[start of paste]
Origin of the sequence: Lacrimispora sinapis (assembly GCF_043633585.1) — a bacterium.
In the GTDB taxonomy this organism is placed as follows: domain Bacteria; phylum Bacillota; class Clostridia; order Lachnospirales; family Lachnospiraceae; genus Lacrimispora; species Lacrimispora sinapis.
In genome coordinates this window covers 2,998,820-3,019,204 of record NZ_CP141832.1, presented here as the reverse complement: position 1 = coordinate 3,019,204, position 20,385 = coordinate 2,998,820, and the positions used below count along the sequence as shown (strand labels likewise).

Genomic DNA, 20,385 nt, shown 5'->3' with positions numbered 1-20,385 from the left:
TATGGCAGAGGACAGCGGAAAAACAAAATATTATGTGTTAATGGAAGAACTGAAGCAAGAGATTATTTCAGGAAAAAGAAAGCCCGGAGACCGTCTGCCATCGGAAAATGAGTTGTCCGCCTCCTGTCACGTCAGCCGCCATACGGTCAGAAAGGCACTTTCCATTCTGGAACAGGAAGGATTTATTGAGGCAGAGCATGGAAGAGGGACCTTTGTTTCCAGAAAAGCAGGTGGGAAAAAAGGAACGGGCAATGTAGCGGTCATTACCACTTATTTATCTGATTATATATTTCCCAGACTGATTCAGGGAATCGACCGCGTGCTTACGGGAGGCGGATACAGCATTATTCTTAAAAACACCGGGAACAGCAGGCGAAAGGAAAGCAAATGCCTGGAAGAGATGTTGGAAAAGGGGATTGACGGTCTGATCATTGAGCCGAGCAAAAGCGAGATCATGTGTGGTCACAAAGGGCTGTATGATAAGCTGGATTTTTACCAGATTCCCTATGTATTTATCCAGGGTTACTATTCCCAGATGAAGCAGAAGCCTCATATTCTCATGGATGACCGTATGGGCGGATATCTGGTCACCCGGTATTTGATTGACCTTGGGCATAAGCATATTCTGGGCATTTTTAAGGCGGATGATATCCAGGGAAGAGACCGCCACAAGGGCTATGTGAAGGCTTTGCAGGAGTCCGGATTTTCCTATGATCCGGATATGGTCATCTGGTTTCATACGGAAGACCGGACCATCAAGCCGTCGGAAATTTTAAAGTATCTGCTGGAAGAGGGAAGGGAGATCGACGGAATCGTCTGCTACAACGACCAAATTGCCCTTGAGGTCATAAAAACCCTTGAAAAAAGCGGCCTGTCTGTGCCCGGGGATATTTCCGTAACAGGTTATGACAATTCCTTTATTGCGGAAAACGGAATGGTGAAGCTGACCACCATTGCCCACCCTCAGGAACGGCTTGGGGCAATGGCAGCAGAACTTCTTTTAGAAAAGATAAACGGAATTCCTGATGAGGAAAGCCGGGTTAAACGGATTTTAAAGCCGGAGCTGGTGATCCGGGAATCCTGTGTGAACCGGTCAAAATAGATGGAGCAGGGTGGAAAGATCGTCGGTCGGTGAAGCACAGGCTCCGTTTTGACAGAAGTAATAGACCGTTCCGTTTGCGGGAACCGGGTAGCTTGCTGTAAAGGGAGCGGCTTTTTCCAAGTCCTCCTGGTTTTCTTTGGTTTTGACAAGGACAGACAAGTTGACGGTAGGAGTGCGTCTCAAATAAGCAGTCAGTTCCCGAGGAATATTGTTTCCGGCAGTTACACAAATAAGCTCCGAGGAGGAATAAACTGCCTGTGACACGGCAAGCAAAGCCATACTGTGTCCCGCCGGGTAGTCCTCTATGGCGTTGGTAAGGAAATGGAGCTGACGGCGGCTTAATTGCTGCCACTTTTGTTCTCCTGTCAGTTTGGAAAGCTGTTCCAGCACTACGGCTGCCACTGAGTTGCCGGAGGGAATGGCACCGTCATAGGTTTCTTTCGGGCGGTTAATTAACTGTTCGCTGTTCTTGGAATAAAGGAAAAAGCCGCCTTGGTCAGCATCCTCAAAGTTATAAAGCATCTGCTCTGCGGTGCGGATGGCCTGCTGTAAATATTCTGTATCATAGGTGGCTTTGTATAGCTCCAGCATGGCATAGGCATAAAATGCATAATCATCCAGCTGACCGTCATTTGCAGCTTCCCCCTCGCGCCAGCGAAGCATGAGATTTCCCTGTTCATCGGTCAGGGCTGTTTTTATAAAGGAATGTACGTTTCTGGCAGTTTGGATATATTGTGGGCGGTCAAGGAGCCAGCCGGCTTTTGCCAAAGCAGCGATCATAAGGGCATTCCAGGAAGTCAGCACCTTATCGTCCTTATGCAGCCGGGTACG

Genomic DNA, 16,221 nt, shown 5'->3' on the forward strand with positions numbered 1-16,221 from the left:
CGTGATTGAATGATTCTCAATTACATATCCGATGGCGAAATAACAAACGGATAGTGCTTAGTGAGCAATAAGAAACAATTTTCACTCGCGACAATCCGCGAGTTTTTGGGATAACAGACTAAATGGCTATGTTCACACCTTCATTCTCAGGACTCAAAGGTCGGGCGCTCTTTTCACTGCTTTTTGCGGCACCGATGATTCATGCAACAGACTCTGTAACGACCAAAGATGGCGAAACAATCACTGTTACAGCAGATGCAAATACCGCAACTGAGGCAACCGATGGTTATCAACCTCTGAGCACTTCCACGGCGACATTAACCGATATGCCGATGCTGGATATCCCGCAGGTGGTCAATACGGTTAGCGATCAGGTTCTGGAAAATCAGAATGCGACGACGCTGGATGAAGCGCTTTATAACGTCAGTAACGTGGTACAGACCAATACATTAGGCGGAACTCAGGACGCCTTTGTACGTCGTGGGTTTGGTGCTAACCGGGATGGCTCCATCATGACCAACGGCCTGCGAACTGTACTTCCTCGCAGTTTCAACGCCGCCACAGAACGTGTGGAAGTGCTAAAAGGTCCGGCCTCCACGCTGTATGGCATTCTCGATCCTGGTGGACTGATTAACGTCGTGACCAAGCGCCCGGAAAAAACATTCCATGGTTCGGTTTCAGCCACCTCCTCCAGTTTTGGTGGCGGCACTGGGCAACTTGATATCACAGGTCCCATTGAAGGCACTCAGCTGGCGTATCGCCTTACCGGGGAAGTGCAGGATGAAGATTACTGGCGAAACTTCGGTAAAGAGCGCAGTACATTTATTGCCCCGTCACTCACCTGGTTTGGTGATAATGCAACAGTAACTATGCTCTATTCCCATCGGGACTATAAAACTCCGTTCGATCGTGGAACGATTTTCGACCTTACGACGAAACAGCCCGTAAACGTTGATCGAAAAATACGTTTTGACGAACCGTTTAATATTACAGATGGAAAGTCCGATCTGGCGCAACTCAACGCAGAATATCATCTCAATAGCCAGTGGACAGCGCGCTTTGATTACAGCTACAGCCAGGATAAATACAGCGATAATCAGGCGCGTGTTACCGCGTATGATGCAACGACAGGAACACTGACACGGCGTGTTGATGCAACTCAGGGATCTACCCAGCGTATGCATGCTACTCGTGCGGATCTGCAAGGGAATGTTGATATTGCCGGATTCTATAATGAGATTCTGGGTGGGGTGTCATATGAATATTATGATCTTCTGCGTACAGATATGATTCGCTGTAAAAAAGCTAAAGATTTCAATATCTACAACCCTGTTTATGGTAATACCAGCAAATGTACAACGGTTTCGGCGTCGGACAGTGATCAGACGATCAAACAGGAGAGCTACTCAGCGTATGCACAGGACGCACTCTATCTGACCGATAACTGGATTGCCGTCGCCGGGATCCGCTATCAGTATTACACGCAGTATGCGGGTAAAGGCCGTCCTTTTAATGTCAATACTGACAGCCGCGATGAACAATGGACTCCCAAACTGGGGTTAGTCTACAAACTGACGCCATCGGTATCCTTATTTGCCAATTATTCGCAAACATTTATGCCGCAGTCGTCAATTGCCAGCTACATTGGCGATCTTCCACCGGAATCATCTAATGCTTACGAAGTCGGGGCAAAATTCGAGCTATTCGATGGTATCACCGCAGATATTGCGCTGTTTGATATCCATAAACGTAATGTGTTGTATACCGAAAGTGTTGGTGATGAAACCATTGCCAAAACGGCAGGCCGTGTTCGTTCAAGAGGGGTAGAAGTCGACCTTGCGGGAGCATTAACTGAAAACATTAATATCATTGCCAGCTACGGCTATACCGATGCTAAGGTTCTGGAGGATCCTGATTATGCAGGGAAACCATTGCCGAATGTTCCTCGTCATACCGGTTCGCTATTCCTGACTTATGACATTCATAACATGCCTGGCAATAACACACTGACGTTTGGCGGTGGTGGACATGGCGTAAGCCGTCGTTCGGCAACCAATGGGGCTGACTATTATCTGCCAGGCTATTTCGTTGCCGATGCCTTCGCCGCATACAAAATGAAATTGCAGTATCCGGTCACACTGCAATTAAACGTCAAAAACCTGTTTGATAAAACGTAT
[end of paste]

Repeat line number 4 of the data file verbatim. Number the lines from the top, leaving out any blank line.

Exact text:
Genomic DNA, 20,385 nt, shown 5'->3' with positions numbered 1-20,385 from the left: